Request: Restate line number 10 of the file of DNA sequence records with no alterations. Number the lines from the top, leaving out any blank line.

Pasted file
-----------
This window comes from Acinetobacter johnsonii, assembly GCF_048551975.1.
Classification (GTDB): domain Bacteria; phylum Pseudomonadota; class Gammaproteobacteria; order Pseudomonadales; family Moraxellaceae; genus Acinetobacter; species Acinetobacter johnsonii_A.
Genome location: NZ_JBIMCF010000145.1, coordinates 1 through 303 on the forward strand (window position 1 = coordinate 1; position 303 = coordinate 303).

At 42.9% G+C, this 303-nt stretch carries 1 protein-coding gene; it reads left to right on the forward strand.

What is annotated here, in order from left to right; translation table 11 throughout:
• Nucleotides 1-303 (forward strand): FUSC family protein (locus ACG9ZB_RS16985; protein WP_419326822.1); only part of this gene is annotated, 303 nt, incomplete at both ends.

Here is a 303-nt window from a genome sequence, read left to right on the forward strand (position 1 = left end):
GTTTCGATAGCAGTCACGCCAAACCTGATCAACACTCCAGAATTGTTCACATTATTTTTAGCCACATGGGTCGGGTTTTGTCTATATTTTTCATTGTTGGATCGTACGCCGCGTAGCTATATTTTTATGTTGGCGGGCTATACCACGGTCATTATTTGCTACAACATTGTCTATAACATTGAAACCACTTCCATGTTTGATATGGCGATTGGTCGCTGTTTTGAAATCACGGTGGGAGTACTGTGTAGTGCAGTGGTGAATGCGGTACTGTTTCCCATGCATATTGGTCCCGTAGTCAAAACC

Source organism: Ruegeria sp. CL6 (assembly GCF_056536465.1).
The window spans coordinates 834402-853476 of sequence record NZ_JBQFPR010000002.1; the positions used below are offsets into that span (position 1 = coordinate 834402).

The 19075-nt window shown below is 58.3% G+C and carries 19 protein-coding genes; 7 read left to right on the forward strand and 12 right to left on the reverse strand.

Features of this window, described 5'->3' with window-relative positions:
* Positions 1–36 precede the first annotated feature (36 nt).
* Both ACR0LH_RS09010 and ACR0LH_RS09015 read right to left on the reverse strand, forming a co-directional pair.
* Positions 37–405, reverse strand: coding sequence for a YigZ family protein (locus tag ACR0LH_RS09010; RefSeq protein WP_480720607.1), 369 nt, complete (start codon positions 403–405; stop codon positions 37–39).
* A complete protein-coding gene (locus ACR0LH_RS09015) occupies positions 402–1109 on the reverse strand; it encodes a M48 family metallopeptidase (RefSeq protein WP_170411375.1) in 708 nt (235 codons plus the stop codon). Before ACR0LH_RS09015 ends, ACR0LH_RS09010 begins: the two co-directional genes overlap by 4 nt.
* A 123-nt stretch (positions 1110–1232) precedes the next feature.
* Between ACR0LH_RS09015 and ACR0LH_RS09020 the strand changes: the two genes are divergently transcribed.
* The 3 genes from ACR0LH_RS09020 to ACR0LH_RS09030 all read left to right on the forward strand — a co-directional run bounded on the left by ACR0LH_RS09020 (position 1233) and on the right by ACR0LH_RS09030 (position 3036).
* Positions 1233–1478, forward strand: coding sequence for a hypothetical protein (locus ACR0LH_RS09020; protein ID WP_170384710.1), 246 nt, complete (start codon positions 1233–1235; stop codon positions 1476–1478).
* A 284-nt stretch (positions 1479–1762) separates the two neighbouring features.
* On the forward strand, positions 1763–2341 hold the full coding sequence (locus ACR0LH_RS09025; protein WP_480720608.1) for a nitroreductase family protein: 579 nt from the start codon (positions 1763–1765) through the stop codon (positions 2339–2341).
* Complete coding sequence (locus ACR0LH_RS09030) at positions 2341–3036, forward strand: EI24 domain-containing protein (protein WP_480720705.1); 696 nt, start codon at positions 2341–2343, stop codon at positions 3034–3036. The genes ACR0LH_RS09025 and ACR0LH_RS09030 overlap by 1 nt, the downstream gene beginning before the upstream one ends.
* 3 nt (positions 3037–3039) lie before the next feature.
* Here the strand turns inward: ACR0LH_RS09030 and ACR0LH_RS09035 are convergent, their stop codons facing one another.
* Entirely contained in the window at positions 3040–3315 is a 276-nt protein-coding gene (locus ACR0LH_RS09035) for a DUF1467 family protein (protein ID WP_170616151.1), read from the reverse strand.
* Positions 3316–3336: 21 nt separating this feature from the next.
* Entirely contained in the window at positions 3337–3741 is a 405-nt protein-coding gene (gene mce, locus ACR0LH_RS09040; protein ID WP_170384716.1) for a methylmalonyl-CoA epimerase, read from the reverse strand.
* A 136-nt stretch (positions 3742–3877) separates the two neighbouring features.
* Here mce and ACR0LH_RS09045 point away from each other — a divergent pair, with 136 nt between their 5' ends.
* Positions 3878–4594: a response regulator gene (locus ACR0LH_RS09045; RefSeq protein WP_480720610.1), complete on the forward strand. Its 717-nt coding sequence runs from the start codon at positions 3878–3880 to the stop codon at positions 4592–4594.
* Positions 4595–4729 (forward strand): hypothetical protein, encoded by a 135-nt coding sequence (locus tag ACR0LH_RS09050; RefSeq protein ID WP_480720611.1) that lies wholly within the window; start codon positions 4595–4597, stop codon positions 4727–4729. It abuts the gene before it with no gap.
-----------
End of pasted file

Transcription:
The window spans coordinates 834402-853476 of sequence record NZ_JBQFPR010000002.1; the positions used below are offsets into that span (position 1 = coordinate 834402).